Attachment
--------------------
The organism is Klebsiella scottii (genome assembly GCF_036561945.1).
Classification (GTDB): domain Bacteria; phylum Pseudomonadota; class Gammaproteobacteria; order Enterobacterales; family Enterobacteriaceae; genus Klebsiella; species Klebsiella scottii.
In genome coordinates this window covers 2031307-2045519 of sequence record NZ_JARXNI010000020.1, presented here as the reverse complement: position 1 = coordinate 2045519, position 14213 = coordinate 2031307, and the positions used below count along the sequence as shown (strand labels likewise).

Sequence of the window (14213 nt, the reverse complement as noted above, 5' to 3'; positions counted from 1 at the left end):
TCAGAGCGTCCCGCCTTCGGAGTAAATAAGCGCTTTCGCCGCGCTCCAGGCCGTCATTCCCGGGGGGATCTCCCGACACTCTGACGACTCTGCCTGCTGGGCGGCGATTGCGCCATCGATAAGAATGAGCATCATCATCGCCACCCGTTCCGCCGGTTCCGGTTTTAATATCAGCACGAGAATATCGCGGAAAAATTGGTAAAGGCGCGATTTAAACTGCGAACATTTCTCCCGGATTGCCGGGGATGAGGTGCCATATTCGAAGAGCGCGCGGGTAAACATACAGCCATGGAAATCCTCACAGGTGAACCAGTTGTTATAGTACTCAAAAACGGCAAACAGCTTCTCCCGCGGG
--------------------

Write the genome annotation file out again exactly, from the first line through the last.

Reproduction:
The organism is Klebsiella scottii (genome assembly GCF_036561945.1).
Classification (GTDB): domain Bacteria; phylum Pseudomonadota; class Gammaproteobacteria; order Enterobacterales; family Enterobacteriaceae; genus Klebsiella; species Klebsiella scottii.
In genome coordinates this window covers 2031307-2045519 of sequence record NZ_JARXNI010000020.1, presented here as the reverse complement: position 1 = coordinate 2045519, position 14213 = coordinate 2031307, and the positions used below count along the sequence as shown (strand labels likewise).

Sequence of the window (14213 nt, the reverse complement as noted above, 5' to 3'; positions counted from 1 at the left end):
TCAGAGCGTCCCGCCTTCGGAGTAAATAAGCGCTTTCGCCGCGCTCCAGGCCGTCATTCCCGGGGGGATCTCCCGACACTCTGACGACTCTGCCTGCTGGGCGGCGATTGCGCCATCGATAAGAATGAGCATCATCATCGCCACCCGTTCCGCCGGTTCCGGTTTTAATATCAGCACGAGAATATCGCGGAAAAATTGGTAAAGGCGCGATTTAAACTGCGAACATTTCTCCCGGATTGCCGGGGATGAGGTGCCATATTCGAAGAGCGCGCGGGTAAACATACAGCCATGGAAATCCTCACAGGTGAACCAGTTGTTATAGTACTCAAAAACGGCAAACAGCTTCTCCCGCGGG